Blues off to a rock steady start
Dean won't dwell on last year's semi saga as he targets extra 1-2pc against Mayo out west
Yo could make the argument that Mayo aren't Dean Rock's favourite opponents. He started against them twice last summer and was substituted each time, fuelling doubts at the time over his All-Ireland final place.
But Rock doesn't view it that way. He's a forward-thinking type of guy. And a forward who prefers to just carry on doing what he does best - scoring points, lots of them.
If the Ballymun clubman was inclined to look back, he could remind you that his first All-Ireland SFC medal was won on the pitch against Mayo - 2013 was the year, the summer Rock rivalled Kevin McManamon in the super-sub stakes.
His second Celtic Cross was earned against Kerry last September. And when battle with the green-and-gold resumed last Saturday night, the son of Barney was out of the blocks quickly with a seven-point haul, including three from play.
Could have been better ... he'll quickly concede that his scoring stats should have reached 1-7 at least. "He's not a bad goalkeeper!" he says of Kerry midfielder David Moran, who denied Rock at point-blank range during the first half.
"No, I should have finished that one - but that was one of many chances that we should have scored. Look, it's better to be creating the opportunities than not be creating them, so that's a positive in itself.
"Just next weekend against Mayo, hopefully we can execute a bit better as well."
Ah yes, Mayo. Those two crazy semi-finals last August/September oscillated one way, then the other - but Rock spent the key periods in both games looking on from the Hogan Stand.
He was held scoreless in the first half of the original stalemate and replaced by McManamon for the second. He was back starting the replay, nailed a couple of frees, missed a couple more ... this time his 53rd-minute exit prefaced the start of Dublin's spectacular comeback.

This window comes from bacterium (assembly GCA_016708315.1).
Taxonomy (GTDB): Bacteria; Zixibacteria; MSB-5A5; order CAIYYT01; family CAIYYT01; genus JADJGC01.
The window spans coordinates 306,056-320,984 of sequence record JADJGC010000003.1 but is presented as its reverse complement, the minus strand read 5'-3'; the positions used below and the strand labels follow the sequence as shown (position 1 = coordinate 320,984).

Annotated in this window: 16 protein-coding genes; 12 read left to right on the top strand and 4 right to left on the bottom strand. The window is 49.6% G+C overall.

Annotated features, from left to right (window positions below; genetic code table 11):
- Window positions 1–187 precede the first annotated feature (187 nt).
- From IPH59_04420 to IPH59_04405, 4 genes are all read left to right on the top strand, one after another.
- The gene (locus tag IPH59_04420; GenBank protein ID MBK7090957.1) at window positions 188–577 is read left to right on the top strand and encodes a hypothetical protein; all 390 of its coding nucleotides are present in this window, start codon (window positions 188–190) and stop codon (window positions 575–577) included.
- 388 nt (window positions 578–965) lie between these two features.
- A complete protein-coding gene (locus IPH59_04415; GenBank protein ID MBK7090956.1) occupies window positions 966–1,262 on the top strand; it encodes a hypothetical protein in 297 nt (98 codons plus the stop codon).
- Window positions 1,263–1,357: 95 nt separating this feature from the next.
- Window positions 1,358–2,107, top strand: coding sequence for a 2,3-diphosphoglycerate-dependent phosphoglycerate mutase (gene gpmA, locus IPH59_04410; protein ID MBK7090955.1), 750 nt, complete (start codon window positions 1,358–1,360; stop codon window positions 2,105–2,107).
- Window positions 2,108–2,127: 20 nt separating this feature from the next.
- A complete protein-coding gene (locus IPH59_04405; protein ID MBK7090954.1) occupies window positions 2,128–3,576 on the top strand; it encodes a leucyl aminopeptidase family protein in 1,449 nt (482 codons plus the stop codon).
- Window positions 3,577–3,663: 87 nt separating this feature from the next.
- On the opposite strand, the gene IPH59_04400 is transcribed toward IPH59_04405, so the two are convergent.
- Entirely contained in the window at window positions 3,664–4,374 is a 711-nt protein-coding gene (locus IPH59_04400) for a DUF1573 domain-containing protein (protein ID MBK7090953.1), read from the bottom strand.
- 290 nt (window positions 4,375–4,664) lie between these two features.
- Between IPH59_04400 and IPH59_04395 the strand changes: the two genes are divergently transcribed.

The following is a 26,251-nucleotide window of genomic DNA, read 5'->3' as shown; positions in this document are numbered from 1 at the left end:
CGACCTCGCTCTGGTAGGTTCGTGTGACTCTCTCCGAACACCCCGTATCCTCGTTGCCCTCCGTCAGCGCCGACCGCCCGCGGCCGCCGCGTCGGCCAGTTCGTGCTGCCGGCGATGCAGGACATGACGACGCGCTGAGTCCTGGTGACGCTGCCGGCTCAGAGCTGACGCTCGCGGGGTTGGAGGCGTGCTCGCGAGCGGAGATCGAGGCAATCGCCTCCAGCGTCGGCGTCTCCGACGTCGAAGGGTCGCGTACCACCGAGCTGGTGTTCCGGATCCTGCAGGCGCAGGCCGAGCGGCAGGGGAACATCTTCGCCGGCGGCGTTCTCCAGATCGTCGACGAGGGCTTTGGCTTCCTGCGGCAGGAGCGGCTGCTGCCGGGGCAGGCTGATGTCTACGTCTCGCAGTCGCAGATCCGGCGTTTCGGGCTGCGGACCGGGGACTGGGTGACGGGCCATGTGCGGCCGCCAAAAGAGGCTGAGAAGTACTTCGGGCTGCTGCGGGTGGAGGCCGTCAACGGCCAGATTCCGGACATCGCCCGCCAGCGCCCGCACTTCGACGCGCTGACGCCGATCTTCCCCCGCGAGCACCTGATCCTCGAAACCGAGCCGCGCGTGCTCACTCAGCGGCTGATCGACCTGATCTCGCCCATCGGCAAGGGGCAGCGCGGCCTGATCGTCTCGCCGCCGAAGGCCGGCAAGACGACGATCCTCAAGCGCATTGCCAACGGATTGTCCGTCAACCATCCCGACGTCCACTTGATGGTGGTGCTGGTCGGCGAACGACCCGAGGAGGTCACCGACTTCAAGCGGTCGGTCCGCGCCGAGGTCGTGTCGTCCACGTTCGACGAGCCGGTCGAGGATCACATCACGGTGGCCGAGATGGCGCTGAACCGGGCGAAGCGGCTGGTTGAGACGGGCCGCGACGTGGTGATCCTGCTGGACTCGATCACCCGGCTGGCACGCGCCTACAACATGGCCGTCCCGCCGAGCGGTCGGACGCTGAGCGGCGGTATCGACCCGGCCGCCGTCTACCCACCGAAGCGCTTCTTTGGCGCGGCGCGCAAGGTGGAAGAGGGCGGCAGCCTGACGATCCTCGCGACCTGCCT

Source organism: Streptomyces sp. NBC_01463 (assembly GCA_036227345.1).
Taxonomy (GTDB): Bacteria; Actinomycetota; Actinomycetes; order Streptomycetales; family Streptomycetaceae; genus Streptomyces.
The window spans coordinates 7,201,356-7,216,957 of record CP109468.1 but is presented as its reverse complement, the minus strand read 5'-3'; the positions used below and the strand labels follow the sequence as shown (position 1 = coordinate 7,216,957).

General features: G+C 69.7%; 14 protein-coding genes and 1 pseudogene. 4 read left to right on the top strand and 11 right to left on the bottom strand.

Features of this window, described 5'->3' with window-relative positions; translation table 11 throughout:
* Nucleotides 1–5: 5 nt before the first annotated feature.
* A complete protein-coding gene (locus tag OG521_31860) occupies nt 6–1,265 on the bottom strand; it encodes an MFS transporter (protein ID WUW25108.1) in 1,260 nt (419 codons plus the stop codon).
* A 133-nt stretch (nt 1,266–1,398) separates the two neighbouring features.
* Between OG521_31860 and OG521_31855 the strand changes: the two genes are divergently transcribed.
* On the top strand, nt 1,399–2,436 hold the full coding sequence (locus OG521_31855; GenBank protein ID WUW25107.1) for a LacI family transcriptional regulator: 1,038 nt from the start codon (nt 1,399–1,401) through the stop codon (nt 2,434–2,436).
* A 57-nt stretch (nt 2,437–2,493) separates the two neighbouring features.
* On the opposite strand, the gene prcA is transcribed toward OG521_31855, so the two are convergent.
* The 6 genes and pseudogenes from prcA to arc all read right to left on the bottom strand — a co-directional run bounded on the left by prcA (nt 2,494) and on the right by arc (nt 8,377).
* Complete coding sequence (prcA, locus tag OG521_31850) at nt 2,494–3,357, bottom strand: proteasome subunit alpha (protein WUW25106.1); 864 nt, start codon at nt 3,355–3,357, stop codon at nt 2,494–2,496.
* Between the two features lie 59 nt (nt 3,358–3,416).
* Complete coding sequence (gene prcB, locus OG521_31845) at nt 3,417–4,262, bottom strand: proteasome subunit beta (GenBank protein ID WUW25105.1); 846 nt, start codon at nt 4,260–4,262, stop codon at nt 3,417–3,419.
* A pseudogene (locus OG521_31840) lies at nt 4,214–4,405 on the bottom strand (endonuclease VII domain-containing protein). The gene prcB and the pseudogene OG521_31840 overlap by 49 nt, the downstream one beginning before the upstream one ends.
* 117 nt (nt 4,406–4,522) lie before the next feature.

Now, as he looks forward to Saturday night's Allianz League Division One trek to Castlebar, the player refuses to view it as a chance to lay down a personal marker after last summer.
"Not at all," Rock insists. "I think you learn from every game, and there are certain things I would have learned from last year - and even from the game against Kerry on Saturday night.
"So you just keep learning. Look, you do your bit for the team and it's always a 21-man game, especially with us. You do your stint on the pitch and if it's not happening for you, it's not happening and the next man steps up.
"For me, I'm just trying to get better every training session and again, it's just trying to improve on the performance from Saturday night. It's trying to get one or two percent better again for the Mayo game, personally and then collectively."
Mayo, though, need a lot more than 2pc - not just after last year's semi-final trauma but more so after Sunday's scarily bad defeat in Cork, with the added spotlight of a concussion controversy involving Lee Keegan.
"They've got new management and that would bring a freshness to their group and a bit more eagerness," Rock maintains. "Certainly it's a game we're really looking forward to. That's what's great about the National League - you've got games nearly every week, different things to work on and different opposition.
"MacHale Park will be a different surface to Croke Park, so that will bring a challenge in itself. And then the travelling part of it as well. So it will be a completely different scenario than it was against Kerry.
"Mayo bring a great level of intensity to a game, and that was probably something that we weren't used to prior to that [drawn semi-final] where we played Mayo, and it was something we had to quickly get our heads around.
"Mayo always bring that physicality and intensity that a lot of other teams don't. That's the thing that stands out for me really - the high-octane games when ourselves and Mayo come up against each other."